I was leading a brief discussion in a class the other day about handling criticism, and a friend came up to me afterward to share her story. She said she is constantly dealing with a hyper-critical boss, and it’s really starting to become an issue at work. No matter what my friend does, her supervisor is always critical. To make matters worse, the boss, also a woman, is considerably younger than my friend.
We talked for a few minutes about the best way to handle this situation, and as we talked I got the sense that the age difference may be a big part of the issue. I’ve observed many younger managers (this one is in her early 30’s) who seem to feel that the best way to command workplace respect is to be tough. Be the hard-nosed boss. Don’t cut your people any slack. I’m sure like many of us she was advised by someone early on not to “get too close” to the people you supervise. Keep your distance and let them know you’re in charge, or else your subordinates will run roughshod all over you. I got that exact same advice once, just before I accepted my first gig as a sales manager. (Come to think of it, the person who gave me that advice had followed it to a T — unfortunately.)
Well…that advice may be true in some workplaces, but my experience just doesn’t bear this out. I feel people will work much more willingly and enthusiastically for a boss who likes and trust them — and who they like and trust — than for a boss who rules by fear, or intimidation, or a critical spirit. This is something many of us who have been in management and leadership learn over time, often the hard way. Yes, if you get too close you might get burned from time to time, but the payoff in higher productivity and improved morale is well worth it, I’m convinced. (This is probably a debate for another time.)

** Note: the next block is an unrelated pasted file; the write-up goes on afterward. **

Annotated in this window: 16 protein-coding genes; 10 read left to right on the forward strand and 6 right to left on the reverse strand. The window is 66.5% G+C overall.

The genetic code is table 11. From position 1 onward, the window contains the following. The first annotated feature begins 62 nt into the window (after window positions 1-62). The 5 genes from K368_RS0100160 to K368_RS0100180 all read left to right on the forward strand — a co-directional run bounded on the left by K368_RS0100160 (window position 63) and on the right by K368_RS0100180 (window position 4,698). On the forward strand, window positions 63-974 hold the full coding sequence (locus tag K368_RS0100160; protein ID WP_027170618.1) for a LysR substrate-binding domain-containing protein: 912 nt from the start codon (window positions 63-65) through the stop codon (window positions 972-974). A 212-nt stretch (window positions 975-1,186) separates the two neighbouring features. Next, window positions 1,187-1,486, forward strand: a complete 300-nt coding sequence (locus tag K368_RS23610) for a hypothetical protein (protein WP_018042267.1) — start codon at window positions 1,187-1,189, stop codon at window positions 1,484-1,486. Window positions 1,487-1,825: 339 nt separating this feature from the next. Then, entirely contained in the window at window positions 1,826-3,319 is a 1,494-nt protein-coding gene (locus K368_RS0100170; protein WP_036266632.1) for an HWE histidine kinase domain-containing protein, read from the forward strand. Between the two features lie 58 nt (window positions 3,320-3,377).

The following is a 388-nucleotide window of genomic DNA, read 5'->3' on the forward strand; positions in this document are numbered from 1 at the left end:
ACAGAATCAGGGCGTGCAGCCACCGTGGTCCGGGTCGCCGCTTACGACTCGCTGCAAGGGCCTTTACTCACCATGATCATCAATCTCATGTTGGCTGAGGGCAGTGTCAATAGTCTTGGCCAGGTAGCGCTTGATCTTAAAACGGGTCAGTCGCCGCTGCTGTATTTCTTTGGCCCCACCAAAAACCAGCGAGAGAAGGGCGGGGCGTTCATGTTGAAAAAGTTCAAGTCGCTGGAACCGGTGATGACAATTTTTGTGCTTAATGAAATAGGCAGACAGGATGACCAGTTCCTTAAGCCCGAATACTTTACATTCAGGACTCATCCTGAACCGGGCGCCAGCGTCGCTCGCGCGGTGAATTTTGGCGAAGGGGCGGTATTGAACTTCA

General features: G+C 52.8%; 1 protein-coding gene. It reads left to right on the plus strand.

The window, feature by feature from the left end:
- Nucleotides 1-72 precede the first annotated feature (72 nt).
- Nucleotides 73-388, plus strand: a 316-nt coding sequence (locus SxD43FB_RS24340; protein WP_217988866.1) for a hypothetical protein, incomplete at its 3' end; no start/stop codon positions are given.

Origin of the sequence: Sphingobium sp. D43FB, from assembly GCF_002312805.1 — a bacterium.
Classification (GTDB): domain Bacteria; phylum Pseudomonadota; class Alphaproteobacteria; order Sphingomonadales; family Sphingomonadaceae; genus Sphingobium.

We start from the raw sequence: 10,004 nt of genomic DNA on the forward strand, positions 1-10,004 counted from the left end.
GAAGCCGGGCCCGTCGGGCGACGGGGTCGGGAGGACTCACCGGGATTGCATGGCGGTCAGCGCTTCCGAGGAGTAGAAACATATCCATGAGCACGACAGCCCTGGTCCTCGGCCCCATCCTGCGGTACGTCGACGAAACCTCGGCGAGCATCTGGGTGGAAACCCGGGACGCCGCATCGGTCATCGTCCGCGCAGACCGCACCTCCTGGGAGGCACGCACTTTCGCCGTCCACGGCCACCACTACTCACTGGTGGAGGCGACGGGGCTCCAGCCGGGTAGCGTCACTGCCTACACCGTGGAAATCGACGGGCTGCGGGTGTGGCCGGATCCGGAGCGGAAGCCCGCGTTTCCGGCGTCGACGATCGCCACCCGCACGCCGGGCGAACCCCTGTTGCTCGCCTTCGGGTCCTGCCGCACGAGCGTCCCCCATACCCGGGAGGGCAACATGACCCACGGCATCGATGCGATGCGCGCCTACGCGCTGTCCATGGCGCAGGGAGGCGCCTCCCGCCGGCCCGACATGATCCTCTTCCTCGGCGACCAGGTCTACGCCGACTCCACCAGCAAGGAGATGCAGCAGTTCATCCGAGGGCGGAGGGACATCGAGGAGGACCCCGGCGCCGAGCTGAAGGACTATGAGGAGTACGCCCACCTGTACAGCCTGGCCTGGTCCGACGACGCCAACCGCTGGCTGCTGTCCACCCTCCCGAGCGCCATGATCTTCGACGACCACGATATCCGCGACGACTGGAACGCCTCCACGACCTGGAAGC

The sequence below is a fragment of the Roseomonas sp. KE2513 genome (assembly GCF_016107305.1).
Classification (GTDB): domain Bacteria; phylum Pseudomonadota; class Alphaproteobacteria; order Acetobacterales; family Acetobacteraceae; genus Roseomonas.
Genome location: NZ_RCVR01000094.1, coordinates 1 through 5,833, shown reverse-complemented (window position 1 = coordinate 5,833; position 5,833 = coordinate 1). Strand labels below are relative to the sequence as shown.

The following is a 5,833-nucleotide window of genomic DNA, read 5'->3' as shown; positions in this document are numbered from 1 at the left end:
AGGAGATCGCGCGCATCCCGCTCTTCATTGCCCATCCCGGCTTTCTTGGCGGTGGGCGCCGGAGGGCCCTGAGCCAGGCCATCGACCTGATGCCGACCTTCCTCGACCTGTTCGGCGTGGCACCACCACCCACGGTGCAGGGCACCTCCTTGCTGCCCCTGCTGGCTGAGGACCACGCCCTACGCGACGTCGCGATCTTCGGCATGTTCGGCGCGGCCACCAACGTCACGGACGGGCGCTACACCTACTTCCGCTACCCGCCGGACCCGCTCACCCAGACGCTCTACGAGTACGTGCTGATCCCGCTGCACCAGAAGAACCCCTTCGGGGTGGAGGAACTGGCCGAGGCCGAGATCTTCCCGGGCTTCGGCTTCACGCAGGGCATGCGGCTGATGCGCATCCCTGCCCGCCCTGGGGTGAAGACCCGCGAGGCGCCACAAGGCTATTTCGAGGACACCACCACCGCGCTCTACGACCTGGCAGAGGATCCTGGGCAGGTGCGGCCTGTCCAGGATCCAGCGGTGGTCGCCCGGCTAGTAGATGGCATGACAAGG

So what should my friend with the younger, critical boss do? One possibility is that the younger boss is behaving critically because she is trying to establish her managerial credibility. This may be her first leadership position. Could it be that her critical spirit masks some significant professional insecurity — an insecurity compounded by my friend’s seniority in age and experience? I might suggest that the best course of action could be to get together with the boss one-on-one and let her know you’re rooting for her and that you are committed to her success. Compliment her on things she does well. Ask her advice. I’m not suggesting you behave dishonestly or that you become a subordinate schmoozer — but building up your boss has to be a better strategy than letting the frustration build to the breaking point.
If the boss is truly unreasonable or mean-spirited, that may be different. But by always responding with criticism, a boss could simply be showing his or her need to be right. The more the boss trusts the employee, the less that critical spirit will prevail — hopefully. I’ll ask my friend next week how “Operation Build Up the Boss” is working out.